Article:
How to become a Deck Officer

Hi I’m Jessica, I started working at Viking Crew as a Cruise Placement Consultant last August. My current job role in the company is to help to recruit Deck and Technical personnel for several cruise ship clients that we work with. Before joining the Viking family however, I worked onboard cruise vessels as a Deck Officer with Royal Caribbean.

Firstly, What is a Deck Officer?

At sea we currently have around 53,000 merchant ships sailing all over the world transporting various cargos/passengers. Onboard these ships we need a skilled team that are trained to safely navigate the vessels from A to B. This team typically consists of the Captain, Chief Officer and Watch officers who each, typically for 8 hours a day, are on the bridge responsible for the safe navigation of the vessel on behalf of the Captain. As well as navigation the duties of a deck officer may also involve the up keep of all safety equipment, security rounds, cargo operations and training of the ship’s crew as well as social events with guests (passenger vessels).

How did I get into this job?

Many people within the industry became interested in this career as they already had family members at sea, I however come from a non-seafaring background. I first became interested in a seafaring career through the Sea Cadets, a youth charity that I joined when I was 13 years old. This gave me a taste of a life at sea however was more focused on the royal navy side of the industry which wasn’t suited for me. I therefore started to investigate other avenues that I could pursue in order to get myself to sea and came across an open day advertised at Warsash Maritime Academy Southampton (One of the maritime colleges in the UK) which I jumped at the opportunity to attend. At this open day many companies attended and spoke to potential new trainee officers (cadets) and this is where I met a representative from Royal Caribbean. After a few interviews and on successful completion of my A levels I was offered a 3-year sponsored place at the academy and joined in September that year.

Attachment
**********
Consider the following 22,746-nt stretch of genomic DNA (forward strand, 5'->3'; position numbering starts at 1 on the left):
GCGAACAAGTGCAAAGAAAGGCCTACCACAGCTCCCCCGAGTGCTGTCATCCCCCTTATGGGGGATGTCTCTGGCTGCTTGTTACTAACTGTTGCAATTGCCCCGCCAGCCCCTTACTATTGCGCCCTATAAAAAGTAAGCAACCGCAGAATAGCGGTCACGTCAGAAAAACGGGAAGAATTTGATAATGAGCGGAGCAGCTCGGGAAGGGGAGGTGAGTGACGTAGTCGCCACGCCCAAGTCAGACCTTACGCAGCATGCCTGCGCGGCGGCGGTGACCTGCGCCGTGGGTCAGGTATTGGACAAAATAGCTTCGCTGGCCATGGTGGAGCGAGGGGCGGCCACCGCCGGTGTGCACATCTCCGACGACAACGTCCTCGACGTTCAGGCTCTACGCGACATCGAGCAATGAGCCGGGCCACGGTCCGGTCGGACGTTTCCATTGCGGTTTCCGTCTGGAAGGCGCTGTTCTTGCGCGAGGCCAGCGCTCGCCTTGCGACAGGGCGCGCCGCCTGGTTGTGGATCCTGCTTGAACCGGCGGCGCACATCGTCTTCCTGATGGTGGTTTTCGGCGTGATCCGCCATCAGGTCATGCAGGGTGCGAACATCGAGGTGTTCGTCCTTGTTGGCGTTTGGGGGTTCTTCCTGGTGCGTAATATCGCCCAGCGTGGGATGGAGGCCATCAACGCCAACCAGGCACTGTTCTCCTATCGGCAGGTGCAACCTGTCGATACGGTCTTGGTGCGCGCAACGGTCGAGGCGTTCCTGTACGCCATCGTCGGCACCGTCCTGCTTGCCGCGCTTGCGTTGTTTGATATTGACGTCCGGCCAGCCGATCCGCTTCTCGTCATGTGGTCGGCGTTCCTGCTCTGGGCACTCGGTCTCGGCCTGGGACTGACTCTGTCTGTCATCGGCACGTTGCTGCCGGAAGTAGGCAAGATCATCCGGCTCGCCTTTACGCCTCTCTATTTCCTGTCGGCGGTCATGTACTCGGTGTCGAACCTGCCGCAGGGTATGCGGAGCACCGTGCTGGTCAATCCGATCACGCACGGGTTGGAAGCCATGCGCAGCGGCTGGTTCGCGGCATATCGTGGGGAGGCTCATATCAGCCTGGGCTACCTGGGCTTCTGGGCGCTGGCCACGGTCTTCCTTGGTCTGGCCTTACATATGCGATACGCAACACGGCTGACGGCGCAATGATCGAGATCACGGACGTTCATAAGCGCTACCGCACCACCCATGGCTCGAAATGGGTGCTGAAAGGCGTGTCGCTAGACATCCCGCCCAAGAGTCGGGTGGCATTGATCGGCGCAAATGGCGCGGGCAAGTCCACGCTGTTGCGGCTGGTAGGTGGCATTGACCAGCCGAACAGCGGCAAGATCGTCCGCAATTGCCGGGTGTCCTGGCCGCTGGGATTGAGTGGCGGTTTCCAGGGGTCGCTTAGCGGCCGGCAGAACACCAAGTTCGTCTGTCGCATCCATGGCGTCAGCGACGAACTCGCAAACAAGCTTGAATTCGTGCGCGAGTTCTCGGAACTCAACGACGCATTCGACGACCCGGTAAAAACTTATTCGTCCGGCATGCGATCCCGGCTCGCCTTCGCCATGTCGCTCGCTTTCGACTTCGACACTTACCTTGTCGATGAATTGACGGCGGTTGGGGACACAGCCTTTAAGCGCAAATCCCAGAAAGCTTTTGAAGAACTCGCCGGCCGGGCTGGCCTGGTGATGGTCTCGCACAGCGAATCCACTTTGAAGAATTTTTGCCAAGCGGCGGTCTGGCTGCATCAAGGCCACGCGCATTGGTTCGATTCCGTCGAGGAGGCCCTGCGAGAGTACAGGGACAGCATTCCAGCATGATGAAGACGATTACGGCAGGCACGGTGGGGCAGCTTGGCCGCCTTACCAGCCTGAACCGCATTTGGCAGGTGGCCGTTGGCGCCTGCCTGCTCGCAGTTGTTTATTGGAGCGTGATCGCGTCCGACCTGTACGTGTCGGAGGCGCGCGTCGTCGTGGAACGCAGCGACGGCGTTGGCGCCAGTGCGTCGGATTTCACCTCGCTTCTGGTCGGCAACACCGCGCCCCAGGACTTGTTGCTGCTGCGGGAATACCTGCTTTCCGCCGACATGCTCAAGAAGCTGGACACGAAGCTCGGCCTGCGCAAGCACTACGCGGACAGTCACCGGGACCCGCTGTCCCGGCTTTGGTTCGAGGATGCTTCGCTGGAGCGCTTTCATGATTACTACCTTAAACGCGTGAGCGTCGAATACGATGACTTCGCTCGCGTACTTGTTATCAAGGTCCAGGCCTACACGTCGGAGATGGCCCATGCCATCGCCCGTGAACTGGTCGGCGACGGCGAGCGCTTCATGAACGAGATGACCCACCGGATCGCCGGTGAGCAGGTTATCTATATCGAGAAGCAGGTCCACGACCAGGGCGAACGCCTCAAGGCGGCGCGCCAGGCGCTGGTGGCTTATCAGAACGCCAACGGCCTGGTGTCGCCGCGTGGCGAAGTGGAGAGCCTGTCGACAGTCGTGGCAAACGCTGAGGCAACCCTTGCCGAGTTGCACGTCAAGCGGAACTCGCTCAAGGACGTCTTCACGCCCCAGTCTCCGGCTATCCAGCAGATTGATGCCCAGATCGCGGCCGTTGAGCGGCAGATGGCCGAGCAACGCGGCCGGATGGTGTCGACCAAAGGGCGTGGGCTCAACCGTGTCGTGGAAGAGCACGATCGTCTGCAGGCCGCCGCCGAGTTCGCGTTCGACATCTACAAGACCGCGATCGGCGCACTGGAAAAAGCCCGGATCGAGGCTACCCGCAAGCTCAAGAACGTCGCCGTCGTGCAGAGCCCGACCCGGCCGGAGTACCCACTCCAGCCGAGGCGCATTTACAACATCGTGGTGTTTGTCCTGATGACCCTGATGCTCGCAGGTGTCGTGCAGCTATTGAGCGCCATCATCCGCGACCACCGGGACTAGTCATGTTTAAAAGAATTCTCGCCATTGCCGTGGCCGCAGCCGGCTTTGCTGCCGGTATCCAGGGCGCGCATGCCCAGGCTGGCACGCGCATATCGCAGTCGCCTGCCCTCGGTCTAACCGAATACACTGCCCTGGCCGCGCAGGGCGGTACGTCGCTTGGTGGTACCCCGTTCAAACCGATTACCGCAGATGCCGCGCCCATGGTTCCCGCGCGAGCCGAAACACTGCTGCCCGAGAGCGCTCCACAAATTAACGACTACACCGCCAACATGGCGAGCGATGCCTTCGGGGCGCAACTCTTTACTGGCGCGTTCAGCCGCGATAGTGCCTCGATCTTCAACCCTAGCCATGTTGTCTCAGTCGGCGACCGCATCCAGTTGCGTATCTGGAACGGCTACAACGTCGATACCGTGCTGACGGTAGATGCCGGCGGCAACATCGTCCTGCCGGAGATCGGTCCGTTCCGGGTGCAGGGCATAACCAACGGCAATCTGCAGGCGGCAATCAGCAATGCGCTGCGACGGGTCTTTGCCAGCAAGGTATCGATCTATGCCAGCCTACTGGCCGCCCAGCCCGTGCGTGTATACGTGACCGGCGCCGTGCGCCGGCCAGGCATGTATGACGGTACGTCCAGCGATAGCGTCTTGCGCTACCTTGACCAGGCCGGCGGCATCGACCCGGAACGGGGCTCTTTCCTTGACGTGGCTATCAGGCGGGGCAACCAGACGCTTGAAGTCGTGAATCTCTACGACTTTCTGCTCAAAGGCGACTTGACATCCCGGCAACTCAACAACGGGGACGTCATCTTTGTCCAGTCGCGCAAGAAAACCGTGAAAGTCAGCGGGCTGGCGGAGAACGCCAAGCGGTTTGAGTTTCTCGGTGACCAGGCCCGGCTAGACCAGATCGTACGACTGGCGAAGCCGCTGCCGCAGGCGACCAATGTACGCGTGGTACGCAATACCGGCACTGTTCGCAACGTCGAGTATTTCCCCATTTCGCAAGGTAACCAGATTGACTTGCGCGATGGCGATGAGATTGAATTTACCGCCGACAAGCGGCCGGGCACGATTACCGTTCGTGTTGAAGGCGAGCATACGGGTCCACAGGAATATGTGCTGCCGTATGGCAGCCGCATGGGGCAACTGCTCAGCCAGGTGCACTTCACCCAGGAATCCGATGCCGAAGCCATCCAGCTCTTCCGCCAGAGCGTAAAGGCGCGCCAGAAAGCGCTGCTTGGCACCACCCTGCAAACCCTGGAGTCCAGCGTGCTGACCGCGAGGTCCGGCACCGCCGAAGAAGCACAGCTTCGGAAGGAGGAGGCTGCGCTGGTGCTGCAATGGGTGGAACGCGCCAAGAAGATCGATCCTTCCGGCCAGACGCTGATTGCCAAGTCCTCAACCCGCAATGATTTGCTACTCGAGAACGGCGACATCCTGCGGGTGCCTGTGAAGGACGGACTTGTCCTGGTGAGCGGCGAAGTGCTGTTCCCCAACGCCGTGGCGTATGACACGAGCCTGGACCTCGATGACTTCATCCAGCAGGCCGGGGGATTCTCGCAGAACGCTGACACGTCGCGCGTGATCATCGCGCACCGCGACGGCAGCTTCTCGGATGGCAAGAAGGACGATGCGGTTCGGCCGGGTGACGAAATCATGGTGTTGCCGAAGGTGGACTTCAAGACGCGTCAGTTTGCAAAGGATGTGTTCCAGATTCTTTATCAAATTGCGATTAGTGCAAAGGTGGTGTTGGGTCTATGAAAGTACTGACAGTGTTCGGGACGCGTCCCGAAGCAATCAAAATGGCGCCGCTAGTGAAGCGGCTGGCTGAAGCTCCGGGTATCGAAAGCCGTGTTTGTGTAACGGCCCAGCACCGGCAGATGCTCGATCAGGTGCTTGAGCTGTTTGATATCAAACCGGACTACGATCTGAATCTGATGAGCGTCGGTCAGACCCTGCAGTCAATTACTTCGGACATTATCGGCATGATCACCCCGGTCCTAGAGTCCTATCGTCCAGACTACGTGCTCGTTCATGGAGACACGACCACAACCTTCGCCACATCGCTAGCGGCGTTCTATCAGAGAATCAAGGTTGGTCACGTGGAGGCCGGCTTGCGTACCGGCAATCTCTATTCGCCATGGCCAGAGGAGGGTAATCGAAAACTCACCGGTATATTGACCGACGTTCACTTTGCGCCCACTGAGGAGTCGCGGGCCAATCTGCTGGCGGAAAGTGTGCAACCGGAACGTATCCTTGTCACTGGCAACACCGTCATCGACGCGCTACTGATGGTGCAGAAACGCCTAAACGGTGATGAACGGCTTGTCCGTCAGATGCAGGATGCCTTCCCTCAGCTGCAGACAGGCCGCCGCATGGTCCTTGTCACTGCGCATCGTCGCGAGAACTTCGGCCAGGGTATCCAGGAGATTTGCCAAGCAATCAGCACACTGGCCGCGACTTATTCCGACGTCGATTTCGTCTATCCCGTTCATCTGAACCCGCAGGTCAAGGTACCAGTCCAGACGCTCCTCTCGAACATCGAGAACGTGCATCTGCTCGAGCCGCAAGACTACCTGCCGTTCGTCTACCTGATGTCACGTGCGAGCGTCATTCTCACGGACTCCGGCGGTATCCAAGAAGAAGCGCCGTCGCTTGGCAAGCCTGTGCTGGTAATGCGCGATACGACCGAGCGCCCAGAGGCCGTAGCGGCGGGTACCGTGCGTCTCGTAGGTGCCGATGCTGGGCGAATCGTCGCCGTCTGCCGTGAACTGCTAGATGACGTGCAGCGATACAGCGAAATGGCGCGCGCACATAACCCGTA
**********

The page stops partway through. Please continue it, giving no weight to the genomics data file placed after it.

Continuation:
During my training I didn’t realise just how much I would learn, get involved in and the places that I would visit. The training for a Deck Officer consists of alternating college and sea time, at college I learnt all about the theoretical side of the job with subjects such as voyage planning, celestial navigation and tides, to name a few, which were put into practice onboard. As well as navigation during my cadetship I learnt so many more skills - this included First Aid, Personal Sea Survival and even Firefighting! During my sea time onboard as a cadet and later as a qualified officer I have worked onboard 6 mega cruise vessels and had the amazing opportunity to sail all over the world on cruises to the Caribbean, Australia, New Zealand, China, Japan and many more!

How do you apply?

You can join the merchant navy and start a cadetship from the age of 16 or 18 (dependant on the company). There are certain academic entry requirements and generally, you will need at least four GCSEs grades A-C (or equivalent) which should include English, maths and science. You must also have good eyesight and be physically fit so that you can maintain a safe watch and fulfil all your duties required onboard. As well as a Deck officer cadetship placements, here at Viking Maritime Group we also offer similar Engine and Electro-Technical Officer programmes (Please see Chiltern Maritime for more information on our cadetships).

My time onboard as a cadet and as a qualified officer has been an absolutely incredible journey which has allowed me to travel all over the world and be involved in some amazing experiences, coupled with coming out of it all debt free! My position onboard has now helped me to move into the next stage of my career, working for Viking, to continue to look for Deck and Technical candidates of all ranks to work onboard as I did before.

Jessica Dickson, Cruise Placement Consultant